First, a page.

It’s no surprise to see classic cars cruising the streets of Sooke on a beautiful day. And sometimes, if you’re lucky, you might see all of them gathered in one place like the impromptu show and shine that happened in front of A&W last Monday.
“They just phoned me and told me they were coming,” says Sooke A&W manager Heather Turner, who couldn’t recall the name of the car club.
About 20 cars were gathered around noon in the fast food chain parking lot, most with their hoods propped open, the midday sun bouncing off impossibly immaculate engines.
“We hope to get them out here every Sunday,” said Turner, who added the meet was “awesome.” A&W is trying to drum up support for their annual A&W Cruisin’ for a Cause Day on Aug. 25 happening at over 700 locations across Canada that supports finding a cure for Multiple Sclerosis (MS).
Everything from souped up American hotrods to rebuilt British convertibles filled the corner of the parking lot. Woody Wellwood, from Langford, brought out his ‘62 British racing green MG Midget.
“I’ve had it for 10 years, it’s been on the road for four and a half,” said Wellwood. “Every nut and bolt came off, it’s got parts off five cars.”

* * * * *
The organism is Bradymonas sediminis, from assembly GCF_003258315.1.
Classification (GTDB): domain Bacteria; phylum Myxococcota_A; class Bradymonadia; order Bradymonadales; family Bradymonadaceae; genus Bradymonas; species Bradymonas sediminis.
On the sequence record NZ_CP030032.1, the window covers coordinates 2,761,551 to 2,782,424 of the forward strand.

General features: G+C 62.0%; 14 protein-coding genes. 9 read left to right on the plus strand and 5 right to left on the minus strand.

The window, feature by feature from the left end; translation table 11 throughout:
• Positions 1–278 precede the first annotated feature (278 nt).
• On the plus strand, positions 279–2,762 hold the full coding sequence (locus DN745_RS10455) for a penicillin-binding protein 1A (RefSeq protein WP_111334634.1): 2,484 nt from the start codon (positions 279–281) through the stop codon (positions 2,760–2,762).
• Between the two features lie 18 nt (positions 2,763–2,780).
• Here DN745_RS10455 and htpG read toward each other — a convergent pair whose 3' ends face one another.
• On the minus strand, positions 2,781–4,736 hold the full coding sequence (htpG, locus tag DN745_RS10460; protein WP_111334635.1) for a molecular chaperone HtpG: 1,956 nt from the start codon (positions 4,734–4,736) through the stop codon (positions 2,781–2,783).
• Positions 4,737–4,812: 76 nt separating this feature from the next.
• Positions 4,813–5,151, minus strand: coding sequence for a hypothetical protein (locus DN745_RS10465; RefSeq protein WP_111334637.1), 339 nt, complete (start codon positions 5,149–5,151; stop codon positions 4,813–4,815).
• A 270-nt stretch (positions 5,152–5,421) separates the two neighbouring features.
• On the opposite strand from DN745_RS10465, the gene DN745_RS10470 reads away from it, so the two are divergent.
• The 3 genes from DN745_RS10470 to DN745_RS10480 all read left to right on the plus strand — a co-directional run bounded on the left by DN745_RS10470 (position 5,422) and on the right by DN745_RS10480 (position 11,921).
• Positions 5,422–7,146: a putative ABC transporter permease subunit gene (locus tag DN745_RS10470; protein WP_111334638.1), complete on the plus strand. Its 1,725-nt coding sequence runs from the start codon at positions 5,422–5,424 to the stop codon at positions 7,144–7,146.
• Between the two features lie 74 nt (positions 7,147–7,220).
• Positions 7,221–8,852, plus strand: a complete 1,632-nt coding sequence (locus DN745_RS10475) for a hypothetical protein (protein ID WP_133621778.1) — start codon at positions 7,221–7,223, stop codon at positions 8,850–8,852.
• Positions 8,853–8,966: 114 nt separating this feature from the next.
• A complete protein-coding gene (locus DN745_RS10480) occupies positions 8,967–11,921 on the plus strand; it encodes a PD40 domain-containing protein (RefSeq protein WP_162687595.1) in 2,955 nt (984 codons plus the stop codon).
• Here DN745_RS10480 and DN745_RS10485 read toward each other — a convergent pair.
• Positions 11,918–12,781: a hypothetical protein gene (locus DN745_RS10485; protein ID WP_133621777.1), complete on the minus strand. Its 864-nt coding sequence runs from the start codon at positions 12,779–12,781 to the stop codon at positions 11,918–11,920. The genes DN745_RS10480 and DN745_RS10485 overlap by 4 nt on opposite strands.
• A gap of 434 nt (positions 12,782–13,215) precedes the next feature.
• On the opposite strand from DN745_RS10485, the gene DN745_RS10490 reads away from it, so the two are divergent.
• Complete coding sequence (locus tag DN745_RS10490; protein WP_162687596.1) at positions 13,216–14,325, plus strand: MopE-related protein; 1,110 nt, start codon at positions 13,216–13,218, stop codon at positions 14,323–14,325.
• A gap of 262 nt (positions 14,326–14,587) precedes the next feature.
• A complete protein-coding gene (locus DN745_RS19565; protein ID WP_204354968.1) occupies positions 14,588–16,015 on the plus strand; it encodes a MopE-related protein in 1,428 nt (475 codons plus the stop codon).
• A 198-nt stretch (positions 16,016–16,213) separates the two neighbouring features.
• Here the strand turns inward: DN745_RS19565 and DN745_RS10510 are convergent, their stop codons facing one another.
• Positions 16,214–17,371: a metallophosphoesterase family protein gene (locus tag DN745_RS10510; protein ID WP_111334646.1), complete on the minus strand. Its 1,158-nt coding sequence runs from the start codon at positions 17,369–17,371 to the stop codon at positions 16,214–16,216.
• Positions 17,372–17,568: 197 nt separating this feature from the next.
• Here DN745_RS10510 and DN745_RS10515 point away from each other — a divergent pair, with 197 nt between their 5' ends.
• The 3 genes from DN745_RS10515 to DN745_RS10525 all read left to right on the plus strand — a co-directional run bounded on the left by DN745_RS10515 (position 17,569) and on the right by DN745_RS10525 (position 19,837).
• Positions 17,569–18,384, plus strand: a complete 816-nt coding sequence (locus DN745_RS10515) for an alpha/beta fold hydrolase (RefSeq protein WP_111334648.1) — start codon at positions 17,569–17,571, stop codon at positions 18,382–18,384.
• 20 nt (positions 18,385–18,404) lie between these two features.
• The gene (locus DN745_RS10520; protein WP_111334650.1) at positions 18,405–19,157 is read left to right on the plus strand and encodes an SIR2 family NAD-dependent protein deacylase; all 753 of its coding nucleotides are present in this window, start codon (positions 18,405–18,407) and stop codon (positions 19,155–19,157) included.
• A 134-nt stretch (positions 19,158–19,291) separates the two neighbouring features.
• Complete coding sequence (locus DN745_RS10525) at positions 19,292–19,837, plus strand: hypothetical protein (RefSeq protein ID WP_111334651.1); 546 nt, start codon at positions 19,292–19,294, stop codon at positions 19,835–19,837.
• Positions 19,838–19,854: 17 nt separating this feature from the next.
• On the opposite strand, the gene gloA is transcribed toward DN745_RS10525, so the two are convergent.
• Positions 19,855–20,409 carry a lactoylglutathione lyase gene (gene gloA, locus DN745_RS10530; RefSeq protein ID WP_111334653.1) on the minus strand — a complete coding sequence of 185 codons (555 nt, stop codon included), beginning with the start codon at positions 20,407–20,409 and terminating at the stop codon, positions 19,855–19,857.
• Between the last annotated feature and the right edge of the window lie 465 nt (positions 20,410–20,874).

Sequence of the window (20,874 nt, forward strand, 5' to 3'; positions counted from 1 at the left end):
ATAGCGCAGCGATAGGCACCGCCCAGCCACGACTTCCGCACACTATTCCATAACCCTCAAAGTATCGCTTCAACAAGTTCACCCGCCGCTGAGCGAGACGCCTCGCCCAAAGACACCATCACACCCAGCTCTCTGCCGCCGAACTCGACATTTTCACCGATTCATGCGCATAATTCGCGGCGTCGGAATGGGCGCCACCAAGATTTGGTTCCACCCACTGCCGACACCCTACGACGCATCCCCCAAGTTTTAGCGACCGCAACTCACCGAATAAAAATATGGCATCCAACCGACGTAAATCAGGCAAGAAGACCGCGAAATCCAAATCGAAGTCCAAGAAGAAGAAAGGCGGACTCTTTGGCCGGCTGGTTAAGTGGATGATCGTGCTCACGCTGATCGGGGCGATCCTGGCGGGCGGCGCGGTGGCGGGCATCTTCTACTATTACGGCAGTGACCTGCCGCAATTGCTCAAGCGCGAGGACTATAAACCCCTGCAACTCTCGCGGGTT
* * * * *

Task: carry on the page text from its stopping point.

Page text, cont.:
He said he’s been “playing with cars for 50 years,” and wasn’t affiliated with the unknown car club, but heard about the show and came to Sooke for the “nice drive out.”
What stood out from the car besides the attention to detail, like the red leather dash and polished chrome bumpers, was the passenger.
“His name is Rendar,” he said. Looking like replica of a Cabbage Patch doll, he and his wife rescued the toy from a garage sale that had on a baby bracelet spelling out the name. Dressed in overalls, Rendar has a pocket full of tools and plays the part of navigator and “running mate” on lonely drives.
A retired naval officer, Wellwood said the MG is actually a clone he built of another convertible he owned in 1962 that wasn’t properly cared for and met an untimely demise in 1969.